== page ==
Hi,

I'm trying to have a sprite move in front of and behind other objects to simulate z-index ordering, but I'm not sure how to do this in PICO-8. I figured it would work something like if object_a.y > object_b.y, move behind that object.

I saw somewhere someone giving each object/sprite a "z" variable that would control what order things were drawn, but that wasn't for PICO-8 so I don't know if that could be recreated here.

After some searching, I see that this has been done in The Lair and Kick Wizards, but I'm very new to Lua/PICO-8 so I'm having a hard time finding how they're doing it. Any help is greatly appreciated.

The Lair: https://www.lexaloffle.com/bbs/?tid=4051

Kick Wizards: https://www.lexaloffle.com/bbs/?tid=27697

Thanks!

if you have an indexed sprite object list, you could just sort it and boldly draw it:

function isorty(t) --insertion sort, ascending y for n=2,#t do local i=n while i>1 and t[i].y<t[i-1].y do t[i],t[i-1]=t[i-1],t[i] i-=1 end end end |

isorty(spritelist)

for s in all(spritelist) do spr(s.num, s.x,s.y) end

ultrabrite's answer is basically it: you have to manually sort your objects by their Z coordinate, and then draw them in that order.

This is basically what Lair does, with a tweak. Instead of sorting, Lair just puts everything into a table keyed by Y, something like this (pseudocode):

ordered={} for obj in all(objs) do ordered[obj.y] = ordered[obj.y] or {} -- ensure table is there add(ordered[obj.y],obj) end for i=0,127 do -- or whatever your min/max Y is for obj in all(ordered[i]) do draw(obj) end end |

If you have a lot of moving objects, this should be faster than sorting. If you decide to keep a sorted list instead, consider using a fast and stable sorting algorithm, like a merge sort.

Re: fast sorting algorithm --this is the function I use, mostly stolen from Lua's standard quicksort:

function zsort(arr) function comp (a, b) return a.z>b.z end function partition (a, lo, hi) pivot = a[hi] i = lo - 1 for j = lo, hi - 1 do if comp(a[j],pivot) then i = i + 1 a[i], a[j] = a[j], a[i] end end a[i + 1], a[hi] = a[hi], a[i + 1] return i + 1 end function quicksort (a, lo, hi) if lo < hi then p = partition(a, lo, hi) quicksort(a, lo, p - 1) return quicksort(a, p + 1, hi) end end return quicksort(arr, 1, #arr) end |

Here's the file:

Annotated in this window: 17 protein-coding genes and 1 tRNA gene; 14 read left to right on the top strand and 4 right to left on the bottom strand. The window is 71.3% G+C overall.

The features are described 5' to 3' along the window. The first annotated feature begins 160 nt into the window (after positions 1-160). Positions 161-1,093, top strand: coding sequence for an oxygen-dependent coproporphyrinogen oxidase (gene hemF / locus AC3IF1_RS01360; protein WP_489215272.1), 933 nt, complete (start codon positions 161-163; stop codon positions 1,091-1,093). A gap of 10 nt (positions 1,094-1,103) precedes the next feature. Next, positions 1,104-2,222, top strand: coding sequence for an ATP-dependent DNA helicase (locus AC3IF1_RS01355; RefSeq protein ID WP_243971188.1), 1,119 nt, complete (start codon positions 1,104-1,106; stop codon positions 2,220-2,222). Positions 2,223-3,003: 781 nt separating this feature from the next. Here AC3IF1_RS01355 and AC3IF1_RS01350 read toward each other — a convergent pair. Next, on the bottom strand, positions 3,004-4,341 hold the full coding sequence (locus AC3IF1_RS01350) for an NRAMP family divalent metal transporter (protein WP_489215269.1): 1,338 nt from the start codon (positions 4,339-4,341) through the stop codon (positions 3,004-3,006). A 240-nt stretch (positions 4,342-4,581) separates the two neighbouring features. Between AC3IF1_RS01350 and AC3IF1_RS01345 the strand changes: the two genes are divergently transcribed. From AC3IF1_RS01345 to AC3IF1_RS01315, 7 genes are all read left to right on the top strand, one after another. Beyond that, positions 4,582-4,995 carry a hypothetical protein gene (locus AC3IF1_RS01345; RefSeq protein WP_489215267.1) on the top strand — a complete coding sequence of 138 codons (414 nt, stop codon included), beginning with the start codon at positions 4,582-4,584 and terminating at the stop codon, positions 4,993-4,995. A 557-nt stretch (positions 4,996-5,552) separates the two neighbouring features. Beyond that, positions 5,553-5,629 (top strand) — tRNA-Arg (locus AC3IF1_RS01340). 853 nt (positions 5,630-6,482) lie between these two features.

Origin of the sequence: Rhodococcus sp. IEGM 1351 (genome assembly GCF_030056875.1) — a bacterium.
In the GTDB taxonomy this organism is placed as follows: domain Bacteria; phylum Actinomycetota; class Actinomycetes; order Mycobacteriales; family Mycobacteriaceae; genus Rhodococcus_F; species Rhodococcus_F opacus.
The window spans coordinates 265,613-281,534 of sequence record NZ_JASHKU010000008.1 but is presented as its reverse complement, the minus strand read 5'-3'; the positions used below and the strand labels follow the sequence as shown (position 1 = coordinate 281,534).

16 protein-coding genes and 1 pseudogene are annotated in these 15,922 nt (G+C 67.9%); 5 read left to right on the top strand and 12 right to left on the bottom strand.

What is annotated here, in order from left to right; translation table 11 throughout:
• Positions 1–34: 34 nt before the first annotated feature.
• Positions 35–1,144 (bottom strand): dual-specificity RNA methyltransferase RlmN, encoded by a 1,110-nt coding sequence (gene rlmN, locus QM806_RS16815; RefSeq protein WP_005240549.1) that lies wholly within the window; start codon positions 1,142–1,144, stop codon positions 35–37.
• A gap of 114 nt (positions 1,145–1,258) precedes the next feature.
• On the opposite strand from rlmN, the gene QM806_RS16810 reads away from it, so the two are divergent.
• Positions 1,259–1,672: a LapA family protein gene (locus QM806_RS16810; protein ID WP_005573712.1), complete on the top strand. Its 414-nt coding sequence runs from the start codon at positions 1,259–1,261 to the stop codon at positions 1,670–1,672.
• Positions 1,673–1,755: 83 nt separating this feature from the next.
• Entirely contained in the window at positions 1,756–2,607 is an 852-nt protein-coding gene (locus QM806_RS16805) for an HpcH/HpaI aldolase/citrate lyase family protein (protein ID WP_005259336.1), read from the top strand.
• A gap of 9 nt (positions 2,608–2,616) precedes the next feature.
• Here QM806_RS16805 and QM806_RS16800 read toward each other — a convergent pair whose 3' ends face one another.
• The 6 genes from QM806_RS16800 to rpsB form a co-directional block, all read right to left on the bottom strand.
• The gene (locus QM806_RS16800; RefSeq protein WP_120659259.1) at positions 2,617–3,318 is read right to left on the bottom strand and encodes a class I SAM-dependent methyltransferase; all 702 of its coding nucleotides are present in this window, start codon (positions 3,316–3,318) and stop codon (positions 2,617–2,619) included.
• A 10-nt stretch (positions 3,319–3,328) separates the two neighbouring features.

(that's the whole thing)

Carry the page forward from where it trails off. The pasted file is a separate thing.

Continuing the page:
Note the internal function "comp", which you would rewrite for your needs. Here I'm sorting my table of objects by greatest Z-value first—because if I just draw the table in order, the closest objects will be drawn last, i.e. on top of objects that are farther away.

krajzeg's method of building a new table keyed by depth every frame is very clever though--for most applications, that's definitely the best way.

Quicksort (specifically this implementation of it) is actually an example of a poor algorithm to use in this situation.

When sorting each frame, your object list will be mostly in the right order - with the exception of new objects, or objects that moved in the Z-order.

Quicksort is a good algorithm, but it's really slow on "mostly sorted" arrays when you pick the first/last element as a pivot. One partition (in your example code, less-than-pivot) will be very large, while the other (greater-than-pivot) will be very small, causing quicksort to approach it's O(N^2) worst case scenario.

Hence my suggestion of a merge sort, but insertion sort lie ultrabrite suggested is simpler to implement, and also performs well if there are few new objects each frame.

Ooops—that's a good point. Yes, I forgot why I was using quicksort, which was to sort transformed 3D triangles by distance from the camera. Because it's difficult to make assumptions about the state of sorted-ness in the next frame—and also desirable to omit certain triangles if they end up facing away from camera—I do not sort a list in place, but rather rebuild the drawlist every frame and quicksort it.

Leaving it up in case it's useful for anyone in a similar situation—but yes, insertion sort profiles much better in a "2.5D" case where the list does not grow or shrink much every frame.

Ultrabrite's suggestion seems to have worked. Thank you so much.

I am still trying to wrap my head around it and am having to refactor a lot of my code to accommodate this (I made the player a global object instead of spawning it in the same manner as the rest of the objects, which all get added to an actors {} (see https://www.lexaloffle.com/bbs/?tid=28500 for an example of what I'm talking about), which is then sorted using ultrabrite's code.

I may have more questions but I really appreciate the feedback.

you could just keep a reference to your player actor:

function spawn_actor(name)

local obj={}

obj.name=name

...

add(actors,obj)

return obj

end

for i=1,30 do spawn_actor('npc') end

player = spawn_actor('player')

Just to confirm you're on the right track (or at least the same track I took), sort-then-drawing an actor list is how Kick Wizards works as well. Everything drawable is in that list, and then there are other sublists of some objects I need to treat differently -- monsters, players, scenery.

I am pretty sure that my choice of heapsort to sort the drawables list was simply because it was on the bbs and I was feeling lazy, so don't blindly copy my choice there.

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